Luke 5:27-39 – A Mold-Breaking Savior

Jesus continues to defy convention, especially for the religious leaders.  He shockingly chooses a tax collector as one of His followers and then uses that choice to make a statement about who He is and what He’s here to begin.  Jesus is unlike anything the scribes and Pharisees have seen, and His approach and goals are so different from theirs that none of their ways will work in the kingdom He represents.  Even more ominously, He makes clear that He’s ultimately not here for the religious leaders at all; He’s here for the very people they loathe and scorn.

Tax collectors work for the local Roman government.  They collect duties and tolls on commerce (taxes on property and other types of Roman taxes are collected by imperial officials).  They are awarded territories by bid.  They are given a standard levy they’re responsible for.  If they’re short in their collections, they must make up the difference.  If they collect more than the levy, they’re allowed to keep the excess.  They are thus motivated to collect as much as possible and to not extend mercy to those who can’t pay.  They’re hated by the Jews because most are corrupt and enrich themselves on the backs of the taxpayers, AND because they work for the despised Romans. 

We know from Matthew’s account (9:9-13) that Levi is also called Matthew (which is how he’s generally identified in the gospels).  The tax office (or booth) where he sits is likely situated where he can track goods coming in and out of Capernaum (a major trade city, so the taxes are likely lucrative).  It’s likely that the job requires Matthew to keep meticulous records.  This skill will come in handy when he records Jesus’ life and ministry and later writes his own gospel account.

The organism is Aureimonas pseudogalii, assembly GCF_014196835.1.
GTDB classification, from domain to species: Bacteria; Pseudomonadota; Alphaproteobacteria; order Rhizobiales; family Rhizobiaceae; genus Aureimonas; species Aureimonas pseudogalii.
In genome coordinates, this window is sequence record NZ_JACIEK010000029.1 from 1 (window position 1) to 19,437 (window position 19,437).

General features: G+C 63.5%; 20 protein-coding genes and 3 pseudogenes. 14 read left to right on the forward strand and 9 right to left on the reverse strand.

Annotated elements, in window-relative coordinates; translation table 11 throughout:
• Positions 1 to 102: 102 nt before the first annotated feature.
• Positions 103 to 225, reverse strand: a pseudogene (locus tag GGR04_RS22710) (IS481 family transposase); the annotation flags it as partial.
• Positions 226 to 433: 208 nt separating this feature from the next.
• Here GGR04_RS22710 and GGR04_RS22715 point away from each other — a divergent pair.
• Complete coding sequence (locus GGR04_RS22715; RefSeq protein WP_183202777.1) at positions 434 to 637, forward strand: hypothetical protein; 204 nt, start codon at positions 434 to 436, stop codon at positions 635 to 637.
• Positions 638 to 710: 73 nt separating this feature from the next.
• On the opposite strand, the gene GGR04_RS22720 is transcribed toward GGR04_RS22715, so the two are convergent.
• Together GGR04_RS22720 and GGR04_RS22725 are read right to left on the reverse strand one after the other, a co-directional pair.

Jesus walks by him one day and calls Matthew to follow Him.  No way to know if this is Jesus’ first encounter with Matthew or not.  Capernaum is Jesus’ unofficial home base, so it’s not unreasonable to assume Matthew knows who He is and has either witnessed some of His miracles or certainly heard first person accounts.  He also may have already heard Jesus teach.  Regardless of their history, Matthew makes an immediate decision to leave everything behind and follow Jesus.  He walks away from the lucrative profession and becomes a disciple.

Something not to miss about Matthew’s choice that separates him from the fishermen who follow Jesus – Matthew can’t go back.  There’s no way to leave his position as a tax collector for the Romans and then resume it later.  Especially in this instance where he apparently leaves without notice (a Jew doesn’t tell the Romans “I’m out” and then change his mind).  He walks away from a high paying job and has no plan B.  It is interesting that He apparently doesn’t walk away from his house and possessions – we’re about to see that he throws a party for his friends and Jesus – but the income and way of life are gone as he makes the decision to become a Jesus-follower.